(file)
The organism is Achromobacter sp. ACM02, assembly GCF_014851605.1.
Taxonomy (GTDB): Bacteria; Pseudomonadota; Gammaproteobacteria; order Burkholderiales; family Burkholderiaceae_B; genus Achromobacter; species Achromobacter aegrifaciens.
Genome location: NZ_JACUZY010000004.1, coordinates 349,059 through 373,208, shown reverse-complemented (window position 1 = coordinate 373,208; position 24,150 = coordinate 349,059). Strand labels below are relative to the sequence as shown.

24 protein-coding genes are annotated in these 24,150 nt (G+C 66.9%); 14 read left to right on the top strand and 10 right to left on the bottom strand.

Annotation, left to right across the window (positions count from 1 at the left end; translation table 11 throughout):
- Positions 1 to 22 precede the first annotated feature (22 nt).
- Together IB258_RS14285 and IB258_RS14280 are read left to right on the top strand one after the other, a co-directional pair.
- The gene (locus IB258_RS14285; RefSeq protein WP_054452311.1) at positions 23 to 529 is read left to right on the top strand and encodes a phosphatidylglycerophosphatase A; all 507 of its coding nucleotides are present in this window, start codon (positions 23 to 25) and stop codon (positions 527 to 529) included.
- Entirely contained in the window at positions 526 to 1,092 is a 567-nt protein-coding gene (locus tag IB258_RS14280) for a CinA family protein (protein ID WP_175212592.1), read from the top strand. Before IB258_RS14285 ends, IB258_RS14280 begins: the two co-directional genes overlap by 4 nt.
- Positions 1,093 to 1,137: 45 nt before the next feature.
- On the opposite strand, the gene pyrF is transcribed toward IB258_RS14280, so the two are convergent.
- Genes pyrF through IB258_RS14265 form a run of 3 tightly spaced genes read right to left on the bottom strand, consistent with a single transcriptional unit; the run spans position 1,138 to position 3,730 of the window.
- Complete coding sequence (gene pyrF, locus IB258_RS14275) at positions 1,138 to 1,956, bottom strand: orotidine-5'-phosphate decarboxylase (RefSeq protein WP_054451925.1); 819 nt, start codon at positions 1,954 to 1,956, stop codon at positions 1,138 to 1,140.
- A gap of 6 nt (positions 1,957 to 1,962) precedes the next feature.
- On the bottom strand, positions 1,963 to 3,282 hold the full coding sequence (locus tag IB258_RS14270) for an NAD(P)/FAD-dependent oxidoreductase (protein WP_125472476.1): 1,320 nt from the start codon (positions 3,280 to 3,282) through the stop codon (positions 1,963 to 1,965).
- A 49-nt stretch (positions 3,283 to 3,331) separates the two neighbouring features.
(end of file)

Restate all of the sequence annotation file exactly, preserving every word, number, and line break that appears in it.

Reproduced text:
The organism is Achromobacter sp. ACM02, assembly GCF_014851605.1.
Taxonomy (GTDB): Bacteria; Pseudomonadota; Gammaproteobacteria; order Burkholderiales; family Burkholderiaceae_B; genus Achromobacter; species Achromobacter aegrifaciens.
Genome location: NZ_JACUZY010000004.1, coordinates 349,059 through 373,208, shown reverse-complemented (window position 1 = coordinate 373,208; position 24,150 = coordinate 349,059). Strand labels below are relative to the sequence as shown.

24 protein-coding genes are annotated in these 24,150 nt (G+C 66.9%); 14 read left to right on the top strand and 10 right to left on the bottom strand.

Annotation, left to right across the window (positions count from 1 at the left end; translation table 11 throughout):
- Positions 1 to 22 precede the first annotated feature (22 nt).
- Together IB258_RS14285 and IB258_RS14280 are read left to right on the top strand one after the other, a co-directional pair.
- The gene (locus IB258_RS14285; RefSeq protein WP_054452311.1) at positions 23 to 529 is read left to right on the top strand and encodes a phosphatidylglycerophosphatase A; all 507 of its coding nucleotides are present in this window, start codon (positions 23 to 25) and stop codon (positions 527 to 529) included.
- Entirely contained in the window at positions 526 to 1,092 is a 567-nt protein-coding gene (locus tag IB258_RS14280) for a CinA family protein (protein ID WP_175212592.1), read from the top strand. Before IB258_RS14285 ends, IB258_RS14280 begins: the two co-directional genes overlap by 4 nt.
- Positions 1,093 to 1,137: 45 nt before the next feature.
- On the opposite strand, the gene pyrF is transcribed toward IB258_RS14280, so the two are convergent.
- Genes pyrF through IB258_RS14265 form a run of 3 tightly spaced genes read right to left on the bottom strand, consistent with a single transcriptional unit; the run spans position 1,138 to position 3,730 of the window.
- Complete coding sequence (gene pyrF, locus IB258_RS14275) at positions 1,138 to 1,956, bottom strand: orotidine-5'-phosphate decarboxylase (RefSeq protein WP_054451925.1); 819 nt, start codon at positions 1,954 to 1,956, stop codon at positions 1,138 to 1,140.
- A gap of 6 nt (positions 1,957 to 1,962) precedes the next feature.
- On the bottom strand, positions 1,963 to 3,282 hold the full coding sequence (locus tag IB258_RS14270) for an NAD(P)/FAD-dependent oxidoreductase (protein WP_125472476.1): 1,320 nt from the start codon (positions 3,280 to 3,282) through the stop codon (positions 1,963 to 1,965).
- A 49-nt stretch (positions 3,283 to 3,331) separates the two neighbouring features.